What is a Calgary Dollar
The Calgary dollar is a local currency developed for and used only by citizens of Calgary, Alberta, Canada. Calgary dollars are part of an initiative to inspire local consumers to shop close to home, to personalize economic relations, to nurture a sense of community, and to increase both local self-sufficiency and bioregionalism.
- The Calgary dollar is a local complementary currency for the community of Calgary, Canada.
- First issued in 1996, the goal is promote local economic activity and community business relationships.
- Proponents hope that by using Calgary dollars, the community can also help decrease carbon emissions by cutting down on the amount of goods that are transported long distances.
Understanding Calgary Dollar
The Calgary dollar, abbreviated as C$, is a local currency that is not backed by Canada’s government. It is a complementary currency that is designed to function alongside the Canadian dollar (CAD) rather than replace it.. You cannot earn interest by saving Calgary dollars; they are intended only to be spent in commerce.
The Calgary dollar program was established in 1996 by a local nonprofit enterprise called the Arusha Centre, which has managed and operated the program ever since. When it was first launched, the currency was called Bow Chinook Hours, because Calgary is distinguished by the Bow River and the warm chinook winds that give the region a respite from the cold of winter. The Calgary dollars moniker was formally adopted in 2002.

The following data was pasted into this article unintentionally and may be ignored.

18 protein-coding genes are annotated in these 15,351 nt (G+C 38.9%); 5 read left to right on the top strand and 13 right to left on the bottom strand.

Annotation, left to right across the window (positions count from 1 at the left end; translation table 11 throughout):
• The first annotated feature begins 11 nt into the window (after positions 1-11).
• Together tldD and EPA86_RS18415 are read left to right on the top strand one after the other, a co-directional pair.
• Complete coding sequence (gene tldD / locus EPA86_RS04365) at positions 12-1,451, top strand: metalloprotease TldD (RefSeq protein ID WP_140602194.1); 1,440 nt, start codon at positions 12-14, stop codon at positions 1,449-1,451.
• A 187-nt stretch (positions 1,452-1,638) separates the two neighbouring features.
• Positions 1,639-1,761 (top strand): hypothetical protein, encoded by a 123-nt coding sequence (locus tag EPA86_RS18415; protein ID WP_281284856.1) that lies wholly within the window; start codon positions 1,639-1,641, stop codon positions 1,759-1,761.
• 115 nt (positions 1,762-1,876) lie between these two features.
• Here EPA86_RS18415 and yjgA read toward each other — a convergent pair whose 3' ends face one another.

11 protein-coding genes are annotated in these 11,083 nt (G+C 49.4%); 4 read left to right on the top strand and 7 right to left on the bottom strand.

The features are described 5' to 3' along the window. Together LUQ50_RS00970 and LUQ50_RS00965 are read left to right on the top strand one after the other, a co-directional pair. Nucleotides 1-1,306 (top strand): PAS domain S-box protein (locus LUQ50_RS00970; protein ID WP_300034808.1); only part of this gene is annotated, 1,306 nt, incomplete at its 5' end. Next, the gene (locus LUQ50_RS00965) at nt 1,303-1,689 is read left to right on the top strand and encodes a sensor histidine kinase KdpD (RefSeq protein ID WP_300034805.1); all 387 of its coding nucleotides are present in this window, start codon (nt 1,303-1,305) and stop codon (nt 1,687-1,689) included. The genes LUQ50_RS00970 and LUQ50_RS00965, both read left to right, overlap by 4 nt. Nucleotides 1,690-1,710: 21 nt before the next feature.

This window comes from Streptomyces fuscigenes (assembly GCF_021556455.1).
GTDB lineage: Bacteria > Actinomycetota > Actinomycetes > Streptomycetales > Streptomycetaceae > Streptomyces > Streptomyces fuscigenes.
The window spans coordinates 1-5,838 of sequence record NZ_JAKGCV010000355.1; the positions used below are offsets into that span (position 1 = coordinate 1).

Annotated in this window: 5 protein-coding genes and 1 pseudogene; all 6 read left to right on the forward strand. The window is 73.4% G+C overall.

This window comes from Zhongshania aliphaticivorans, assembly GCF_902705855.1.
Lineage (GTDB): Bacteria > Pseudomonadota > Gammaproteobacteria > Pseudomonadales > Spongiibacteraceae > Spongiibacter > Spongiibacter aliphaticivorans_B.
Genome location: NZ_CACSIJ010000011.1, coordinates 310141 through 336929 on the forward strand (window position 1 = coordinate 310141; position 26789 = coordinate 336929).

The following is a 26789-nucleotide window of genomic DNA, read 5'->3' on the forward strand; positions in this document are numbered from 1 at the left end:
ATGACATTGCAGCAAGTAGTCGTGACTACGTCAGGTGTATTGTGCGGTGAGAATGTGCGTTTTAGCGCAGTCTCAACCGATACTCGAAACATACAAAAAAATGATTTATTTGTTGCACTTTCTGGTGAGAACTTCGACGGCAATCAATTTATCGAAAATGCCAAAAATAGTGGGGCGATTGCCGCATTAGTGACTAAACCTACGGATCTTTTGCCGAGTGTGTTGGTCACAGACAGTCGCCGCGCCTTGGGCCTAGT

In order to participate in the Calgary dollar program, consumers and merchants must sign up for it. One Calgary dollar has the same value as one Canadian dollar, and they can be used to purchase locally all basic necessities, such as food, clothing and transportation as well as discretionary good arts and leisure items. The system is legal and businesses pay taxes on any Calgary dollars they earn.
Participating local merchants can choose to accept Calgary dollars for 25 percent to 100 percent of the price of their goods and services. A customer might pay for a $20 purchase with $5 in Calgary dollars and $15 in Canadian dollars at a business that accepts 25 percent Calgary dollars. Calgary dollars come in denominations of $1, $5, $10, $25 and $50 dollars. Unlike most forms of paper-based money systems, the Calgary dollar is made from plastic. In 2018, the Calgary dollar movement went digital through a mobile app for e-payments.
Calgary Dollars and Bioregionalism
One of the primary drivers behind the launch of the Calgary dollar system was to help broaden the concept and adoption of bioregionalism. Bioregionalism encourages citizens to become more intimately familiar with and dependent on local food, materials and resources as a way to become more self-sufficient.
As an example, the movement encourages people to start a local farm or garden at home, rather than buying vegetables at a big grocery store, because store-bought produce is dependent on petroleum, natural gas and chemicals used in pesticides, fertilizers, large-scale food production and shipping. Calgary dollars help stimulate bioregionalism because local currency emphasizes local products over those that were grown or created thousands of miles away.